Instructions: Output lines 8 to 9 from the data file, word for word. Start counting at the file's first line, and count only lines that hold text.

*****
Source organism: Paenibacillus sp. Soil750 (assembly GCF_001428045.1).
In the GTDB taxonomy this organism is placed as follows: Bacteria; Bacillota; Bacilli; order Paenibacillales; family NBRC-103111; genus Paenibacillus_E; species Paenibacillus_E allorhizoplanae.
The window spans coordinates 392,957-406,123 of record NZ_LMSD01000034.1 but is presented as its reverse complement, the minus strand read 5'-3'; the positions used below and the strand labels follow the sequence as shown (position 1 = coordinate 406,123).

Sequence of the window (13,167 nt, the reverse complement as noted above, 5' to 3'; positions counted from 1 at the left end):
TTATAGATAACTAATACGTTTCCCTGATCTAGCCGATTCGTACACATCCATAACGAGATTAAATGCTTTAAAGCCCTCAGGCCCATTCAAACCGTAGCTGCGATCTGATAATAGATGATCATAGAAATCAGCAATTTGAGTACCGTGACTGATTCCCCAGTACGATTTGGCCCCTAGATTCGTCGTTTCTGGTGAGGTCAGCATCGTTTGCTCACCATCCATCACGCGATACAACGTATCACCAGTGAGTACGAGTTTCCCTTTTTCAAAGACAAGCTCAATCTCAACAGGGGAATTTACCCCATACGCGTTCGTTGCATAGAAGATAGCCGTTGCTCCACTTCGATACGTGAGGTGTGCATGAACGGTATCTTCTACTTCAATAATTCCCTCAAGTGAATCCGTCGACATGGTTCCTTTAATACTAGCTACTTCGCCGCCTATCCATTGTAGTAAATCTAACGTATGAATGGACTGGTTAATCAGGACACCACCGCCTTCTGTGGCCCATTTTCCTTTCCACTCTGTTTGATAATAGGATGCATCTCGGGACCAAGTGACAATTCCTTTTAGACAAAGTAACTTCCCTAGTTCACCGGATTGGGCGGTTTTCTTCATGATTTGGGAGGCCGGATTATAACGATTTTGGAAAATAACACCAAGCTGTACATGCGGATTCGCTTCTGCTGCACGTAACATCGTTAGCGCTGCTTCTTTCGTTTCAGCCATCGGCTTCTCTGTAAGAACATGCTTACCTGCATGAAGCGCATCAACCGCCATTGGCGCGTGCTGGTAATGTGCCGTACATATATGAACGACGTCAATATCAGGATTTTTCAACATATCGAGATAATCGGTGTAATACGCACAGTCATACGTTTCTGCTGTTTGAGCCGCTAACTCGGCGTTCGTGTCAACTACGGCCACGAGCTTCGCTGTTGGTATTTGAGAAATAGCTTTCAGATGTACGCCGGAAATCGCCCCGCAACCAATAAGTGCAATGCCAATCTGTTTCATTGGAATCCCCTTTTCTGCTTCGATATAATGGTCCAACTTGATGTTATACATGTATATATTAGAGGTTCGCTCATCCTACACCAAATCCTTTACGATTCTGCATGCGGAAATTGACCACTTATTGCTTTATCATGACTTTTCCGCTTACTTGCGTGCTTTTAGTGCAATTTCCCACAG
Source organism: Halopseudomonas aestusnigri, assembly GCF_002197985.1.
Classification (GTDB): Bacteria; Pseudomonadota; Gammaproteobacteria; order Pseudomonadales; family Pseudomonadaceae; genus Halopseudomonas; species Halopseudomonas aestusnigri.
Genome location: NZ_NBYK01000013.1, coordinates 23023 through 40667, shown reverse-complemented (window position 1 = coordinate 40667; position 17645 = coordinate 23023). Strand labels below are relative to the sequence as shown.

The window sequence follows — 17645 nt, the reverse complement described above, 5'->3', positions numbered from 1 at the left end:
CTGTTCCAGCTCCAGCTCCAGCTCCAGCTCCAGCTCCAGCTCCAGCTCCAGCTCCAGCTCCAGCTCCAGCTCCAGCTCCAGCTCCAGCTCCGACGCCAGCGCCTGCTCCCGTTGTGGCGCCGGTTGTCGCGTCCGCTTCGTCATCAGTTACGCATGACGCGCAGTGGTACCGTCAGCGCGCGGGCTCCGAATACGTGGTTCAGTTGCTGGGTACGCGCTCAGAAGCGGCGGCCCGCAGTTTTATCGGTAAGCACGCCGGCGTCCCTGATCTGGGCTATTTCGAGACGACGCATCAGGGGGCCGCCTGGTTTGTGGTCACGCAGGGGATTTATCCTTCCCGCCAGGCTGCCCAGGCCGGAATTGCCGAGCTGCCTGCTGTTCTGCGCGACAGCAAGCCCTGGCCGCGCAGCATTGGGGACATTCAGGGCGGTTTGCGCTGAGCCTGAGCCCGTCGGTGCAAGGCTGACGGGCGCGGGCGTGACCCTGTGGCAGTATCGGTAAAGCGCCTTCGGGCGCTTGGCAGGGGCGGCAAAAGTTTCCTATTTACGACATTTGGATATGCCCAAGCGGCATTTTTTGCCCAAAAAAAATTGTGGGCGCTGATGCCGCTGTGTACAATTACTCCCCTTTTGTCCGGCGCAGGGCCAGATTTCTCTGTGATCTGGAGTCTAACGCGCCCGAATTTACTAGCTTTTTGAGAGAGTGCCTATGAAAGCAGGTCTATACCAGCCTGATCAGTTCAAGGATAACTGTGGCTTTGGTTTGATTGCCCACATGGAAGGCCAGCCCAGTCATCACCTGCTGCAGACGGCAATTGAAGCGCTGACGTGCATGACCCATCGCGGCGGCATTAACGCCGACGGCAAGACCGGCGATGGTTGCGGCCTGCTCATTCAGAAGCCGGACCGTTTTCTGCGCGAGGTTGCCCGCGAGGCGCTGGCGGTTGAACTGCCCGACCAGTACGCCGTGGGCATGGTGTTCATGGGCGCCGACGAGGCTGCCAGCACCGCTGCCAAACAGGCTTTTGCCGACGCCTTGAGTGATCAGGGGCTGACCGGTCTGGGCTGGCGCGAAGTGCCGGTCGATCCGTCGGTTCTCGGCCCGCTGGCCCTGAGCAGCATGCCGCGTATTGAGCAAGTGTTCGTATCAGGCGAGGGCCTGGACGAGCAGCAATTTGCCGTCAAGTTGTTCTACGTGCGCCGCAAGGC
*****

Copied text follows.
Genome location: NZ_NBYK01000013.1, coordinates 23023 through 40667, shown reverse-complemented (window position 1 = coordinate 40667; position 17645 = coordinate 23023). Strand labels below are relative to the sequence as shown.

The window sequence follows — 17645 nt, the reverse complement described above, 5'->3', positions numbered from 1 at the left end: